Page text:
Taxis: Taxis are white and you should not flag one down… supposedly. There are taxi stands all over the city. You can also download the ItTaxi app and order a taxi to your location. Even as a tourist. You can pay with cash or credit card in all taxis.

To travel by regional train (to Naples or Florence, for example), there are two train companies, TrenItalia and Italo. You can download their apps and purchase tickets from your phone. Or buy them at the station, but remember to validate!

Phone Card

While there is a lot of WIFI and you can download maps, but if you want to buy a phone SIM card, TIM sells them for 45 euro for the first month and nine euro after that. So if you are here for more than a week, it might be worth it. Other local companies are Vodafone and Windtre.

Water and bathrooms

The water is free from the fountains. Perfectly clean and cool. Learn how to drink from one of the “nasone” fountains. Bathrooms are harder to find. Generally, you need to use them at a restaurant or coffee bar.

Safety

Rome is safe, also at night. But, don’t let your credit card out of your sight. Wear all your valuables on the front of your body, from groin to armpit. Anything on your back will be pickpocketed. Thieves are the biggest danger. Oh, and the traffic.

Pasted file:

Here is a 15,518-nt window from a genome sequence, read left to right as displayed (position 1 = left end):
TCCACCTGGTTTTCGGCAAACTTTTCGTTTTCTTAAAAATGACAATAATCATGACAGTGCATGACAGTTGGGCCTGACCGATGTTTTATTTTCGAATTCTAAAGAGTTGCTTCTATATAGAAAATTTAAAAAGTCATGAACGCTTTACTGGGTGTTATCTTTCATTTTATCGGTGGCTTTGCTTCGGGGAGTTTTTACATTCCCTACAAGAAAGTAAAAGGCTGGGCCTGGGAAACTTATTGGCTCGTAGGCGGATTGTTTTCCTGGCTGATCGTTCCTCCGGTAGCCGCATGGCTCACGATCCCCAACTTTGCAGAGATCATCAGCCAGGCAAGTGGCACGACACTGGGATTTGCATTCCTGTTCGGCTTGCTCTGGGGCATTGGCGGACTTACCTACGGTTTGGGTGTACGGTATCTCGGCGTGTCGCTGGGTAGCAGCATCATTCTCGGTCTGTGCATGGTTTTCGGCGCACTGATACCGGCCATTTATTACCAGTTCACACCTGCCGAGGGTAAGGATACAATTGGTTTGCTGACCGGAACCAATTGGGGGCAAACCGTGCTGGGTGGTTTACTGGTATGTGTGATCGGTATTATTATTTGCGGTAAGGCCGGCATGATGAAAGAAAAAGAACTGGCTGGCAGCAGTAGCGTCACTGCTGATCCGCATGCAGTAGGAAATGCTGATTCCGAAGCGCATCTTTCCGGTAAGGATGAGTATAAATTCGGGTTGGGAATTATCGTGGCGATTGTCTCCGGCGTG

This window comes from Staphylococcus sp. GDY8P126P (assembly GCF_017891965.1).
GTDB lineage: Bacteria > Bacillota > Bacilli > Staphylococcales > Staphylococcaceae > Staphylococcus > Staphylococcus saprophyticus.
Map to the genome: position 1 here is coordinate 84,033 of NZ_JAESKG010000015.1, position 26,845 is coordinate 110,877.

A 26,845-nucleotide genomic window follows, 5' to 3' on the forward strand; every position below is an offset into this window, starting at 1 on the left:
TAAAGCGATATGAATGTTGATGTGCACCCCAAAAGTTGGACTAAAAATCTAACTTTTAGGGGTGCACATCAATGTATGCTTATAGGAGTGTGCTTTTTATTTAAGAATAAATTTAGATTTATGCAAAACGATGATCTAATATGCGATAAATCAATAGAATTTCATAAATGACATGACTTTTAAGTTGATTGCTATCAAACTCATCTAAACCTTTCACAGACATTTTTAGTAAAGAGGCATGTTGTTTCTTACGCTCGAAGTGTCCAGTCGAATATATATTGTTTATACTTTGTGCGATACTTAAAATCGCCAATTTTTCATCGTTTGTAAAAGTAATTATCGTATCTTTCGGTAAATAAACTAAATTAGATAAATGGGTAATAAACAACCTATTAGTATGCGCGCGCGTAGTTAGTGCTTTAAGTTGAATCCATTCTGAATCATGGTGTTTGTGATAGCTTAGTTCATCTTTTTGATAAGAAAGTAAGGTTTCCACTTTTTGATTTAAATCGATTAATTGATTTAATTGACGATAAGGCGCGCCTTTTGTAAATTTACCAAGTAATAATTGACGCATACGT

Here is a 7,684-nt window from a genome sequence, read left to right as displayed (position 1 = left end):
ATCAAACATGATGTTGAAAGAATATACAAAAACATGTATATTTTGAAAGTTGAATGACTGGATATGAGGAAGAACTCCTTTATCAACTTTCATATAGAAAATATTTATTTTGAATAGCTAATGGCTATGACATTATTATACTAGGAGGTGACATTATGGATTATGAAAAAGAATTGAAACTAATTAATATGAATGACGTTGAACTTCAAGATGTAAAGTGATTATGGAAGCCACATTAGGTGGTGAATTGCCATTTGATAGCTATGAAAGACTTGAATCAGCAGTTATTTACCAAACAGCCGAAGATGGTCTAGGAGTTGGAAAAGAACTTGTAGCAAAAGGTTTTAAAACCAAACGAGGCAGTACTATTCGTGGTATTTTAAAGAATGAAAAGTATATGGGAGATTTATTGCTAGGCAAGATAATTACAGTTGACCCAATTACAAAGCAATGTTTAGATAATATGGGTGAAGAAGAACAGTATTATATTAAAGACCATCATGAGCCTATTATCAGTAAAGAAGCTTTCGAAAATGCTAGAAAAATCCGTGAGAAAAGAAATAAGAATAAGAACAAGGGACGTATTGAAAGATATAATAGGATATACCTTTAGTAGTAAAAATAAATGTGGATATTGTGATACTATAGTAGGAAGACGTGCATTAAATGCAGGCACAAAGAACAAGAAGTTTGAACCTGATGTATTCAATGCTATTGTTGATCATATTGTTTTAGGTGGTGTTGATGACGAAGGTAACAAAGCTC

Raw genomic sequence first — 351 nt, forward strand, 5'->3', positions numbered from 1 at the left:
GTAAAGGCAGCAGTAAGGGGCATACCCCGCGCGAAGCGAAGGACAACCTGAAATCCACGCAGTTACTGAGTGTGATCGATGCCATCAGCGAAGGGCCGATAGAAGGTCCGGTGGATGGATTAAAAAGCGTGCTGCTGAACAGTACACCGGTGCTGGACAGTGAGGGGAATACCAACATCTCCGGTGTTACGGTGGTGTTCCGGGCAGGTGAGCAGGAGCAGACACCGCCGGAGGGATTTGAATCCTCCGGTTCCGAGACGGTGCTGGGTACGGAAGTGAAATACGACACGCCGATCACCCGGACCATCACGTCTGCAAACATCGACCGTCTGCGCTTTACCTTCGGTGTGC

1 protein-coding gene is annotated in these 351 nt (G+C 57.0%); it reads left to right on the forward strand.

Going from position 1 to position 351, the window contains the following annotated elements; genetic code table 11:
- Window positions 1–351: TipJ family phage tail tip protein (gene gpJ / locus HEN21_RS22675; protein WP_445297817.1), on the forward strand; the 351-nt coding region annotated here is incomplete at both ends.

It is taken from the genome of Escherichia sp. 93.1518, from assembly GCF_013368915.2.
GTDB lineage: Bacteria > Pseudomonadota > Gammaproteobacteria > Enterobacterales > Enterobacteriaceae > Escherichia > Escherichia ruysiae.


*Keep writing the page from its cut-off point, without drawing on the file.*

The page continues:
Accessibility

Rome is not a place for wheelchair users. It can be done, but there are so many steps and crooked cobblestones everywhere. Mostly, there are stairs everywhere and no ramps.

Language

Italians speak more English than every before. I doubt in Rome that a tourist would need to learn Italian, but a “Buongiorno” is always appreciated. If pressed, use Google translate. Plus, most of the service people in Rome speak English (many are from Bangladesh and the Philippines). Also, there are more tourists in Rome than Italians, so ask another tourist. They probably have the answers, as they are going to the same places.

This photo of the Trevi Fountain was taken last year, empty due to COVID.

Having now lived in Rome for over a year, my conclusion is that Italy is an awesome place to be a tourist. As I learn more practical tips from my visitors, I’ll update this article.

The Beginning of the Internet

I was doing some research on Italy, and I got to a screen that said, “You have reached the end.” During this time at home, you too may have reached the end of the Internet… but, did you wonder where it began?

The plaque put up by Arlington County.